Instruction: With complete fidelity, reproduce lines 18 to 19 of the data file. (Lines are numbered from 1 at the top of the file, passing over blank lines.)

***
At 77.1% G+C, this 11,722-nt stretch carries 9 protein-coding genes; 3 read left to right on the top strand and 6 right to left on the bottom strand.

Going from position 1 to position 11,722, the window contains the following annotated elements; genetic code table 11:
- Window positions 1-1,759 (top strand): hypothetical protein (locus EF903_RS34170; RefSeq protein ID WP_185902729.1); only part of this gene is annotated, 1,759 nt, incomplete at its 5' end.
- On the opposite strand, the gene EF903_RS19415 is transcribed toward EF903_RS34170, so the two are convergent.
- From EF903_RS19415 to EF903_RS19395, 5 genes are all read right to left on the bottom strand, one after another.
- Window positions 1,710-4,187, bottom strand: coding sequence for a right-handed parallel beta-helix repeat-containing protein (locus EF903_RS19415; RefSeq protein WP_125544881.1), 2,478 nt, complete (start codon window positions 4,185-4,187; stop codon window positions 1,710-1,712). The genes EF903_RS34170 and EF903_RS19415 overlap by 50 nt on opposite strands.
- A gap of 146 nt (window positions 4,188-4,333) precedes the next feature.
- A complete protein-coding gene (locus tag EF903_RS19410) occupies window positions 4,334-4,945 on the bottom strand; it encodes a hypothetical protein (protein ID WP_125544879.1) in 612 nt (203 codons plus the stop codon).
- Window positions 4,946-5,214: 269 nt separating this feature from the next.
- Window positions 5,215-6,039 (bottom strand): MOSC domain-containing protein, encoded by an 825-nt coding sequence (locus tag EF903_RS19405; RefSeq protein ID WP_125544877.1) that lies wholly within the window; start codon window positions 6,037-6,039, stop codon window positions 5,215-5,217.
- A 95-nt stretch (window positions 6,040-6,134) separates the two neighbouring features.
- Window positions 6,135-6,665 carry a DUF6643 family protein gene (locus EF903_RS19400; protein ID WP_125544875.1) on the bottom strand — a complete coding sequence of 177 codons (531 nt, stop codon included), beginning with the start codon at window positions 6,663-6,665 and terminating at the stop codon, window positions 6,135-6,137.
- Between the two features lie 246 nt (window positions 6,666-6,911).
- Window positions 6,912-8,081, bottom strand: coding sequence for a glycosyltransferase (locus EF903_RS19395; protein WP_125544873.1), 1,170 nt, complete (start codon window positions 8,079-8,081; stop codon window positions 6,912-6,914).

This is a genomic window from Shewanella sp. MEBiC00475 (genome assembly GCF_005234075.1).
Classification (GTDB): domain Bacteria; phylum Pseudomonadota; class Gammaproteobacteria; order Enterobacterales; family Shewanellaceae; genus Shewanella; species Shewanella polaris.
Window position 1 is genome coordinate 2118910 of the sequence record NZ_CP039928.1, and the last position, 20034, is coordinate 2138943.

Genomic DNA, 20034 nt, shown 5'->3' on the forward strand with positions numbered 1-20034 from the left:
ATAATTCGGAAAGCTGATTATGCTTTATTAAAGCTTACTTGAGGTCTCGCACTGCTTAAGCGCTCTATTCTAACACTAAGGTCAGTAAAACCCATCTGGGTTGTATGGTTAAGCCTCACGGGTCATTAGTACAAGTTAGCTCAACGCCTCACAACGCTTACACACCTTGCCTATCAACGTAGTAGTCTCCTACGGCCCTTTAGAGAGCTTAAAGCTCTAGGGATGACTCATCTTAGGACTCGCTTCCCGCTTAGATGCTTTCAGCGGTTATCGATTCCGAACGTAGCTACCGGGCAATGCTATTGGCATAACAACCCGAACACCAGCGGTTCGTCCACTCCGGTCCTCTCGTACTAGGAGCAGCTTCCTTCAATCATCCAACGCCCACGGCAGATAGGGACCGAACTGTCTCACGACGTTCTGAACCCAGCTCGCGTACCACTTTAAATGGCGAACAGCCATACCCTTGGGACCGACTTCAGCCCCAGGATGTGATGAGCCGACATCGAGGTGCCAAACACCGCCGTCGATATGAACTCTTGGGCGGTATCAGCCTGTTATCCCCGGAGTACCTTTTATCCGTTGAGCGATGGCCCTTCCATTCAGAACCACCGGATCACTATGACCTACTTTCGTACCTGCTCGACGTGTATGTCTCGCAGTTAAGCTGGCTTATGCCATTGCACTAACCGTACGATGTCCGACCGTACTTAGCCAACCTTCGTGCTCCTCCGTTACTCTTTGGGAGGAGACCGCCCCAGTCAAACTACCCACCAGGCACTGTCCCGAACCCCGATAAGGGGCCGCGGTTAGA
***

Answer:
Genomic DNA, 20034 nt, shown 5'->3' on the forward strand with positions numbered 1-20034 from the left:
ATAATTCGGAAAGCTGATTATGCTTTATTAAAGCTTACTTGAGGTCTCGCACTGCTTAAGCGCTCTATTCTAACACTAAGGTCAGTAAAACCCATCTGGGTTGTATGGTTAAGCCTCACGGGTCATTAGTACAAGTTAGCTCAACGCCTCACAACGCTTACACACCTTGCCTATCAACGTAGTAGTCTCCTACGGCCCTTTAGAGAGCTTAAAGCTCTAGGGATGACTCATCTTAGGACTCGCTTCCCGCTTAGATGCTTTCAGCGGTTATCGATTCCGAACGTAGCTACCGGGCAATGCTATTGGCATAACAACCCGAACACCAGCGGTTCGTCCACTCCGGTCCTCTCGTACTAGGAGCAGCTTCCTTCAATCATCCAACGCCCACGGCAGATAGGGACCGAACTGTCTCACGACGTTCTGAACCCAGCTCGCGTACCACTTTAAATGGCGAACAGCCATACCCTTGGGACCGACTTCAGCCCCAGGATGTGATGAGCCGACATCGAGGTGCCAAACACCGCCGTCGATATGAACTCTTGGGCGGTATCAGCCTGTTATCCCCGGAGTACCTTTTATCCGTTGAGCGATGGCCCTTCCATTCAGAACCACCGGATCACTATGACCTACTTTCGTACCTGCTCGACGTGTATGTCTCGCAGTTAAGCTGGCTTATGCCATTGCACTAACCGTACGATGTCCGACCGTACTTAGCCAACCTTCGTGCTCCTCCGTTACTCTTTGGGAGGAGACCGCCCCAGTCAAACTACCCACCAGGCACTGTCCCGAACCCCGATAAGGGGCCGCGGTTAGA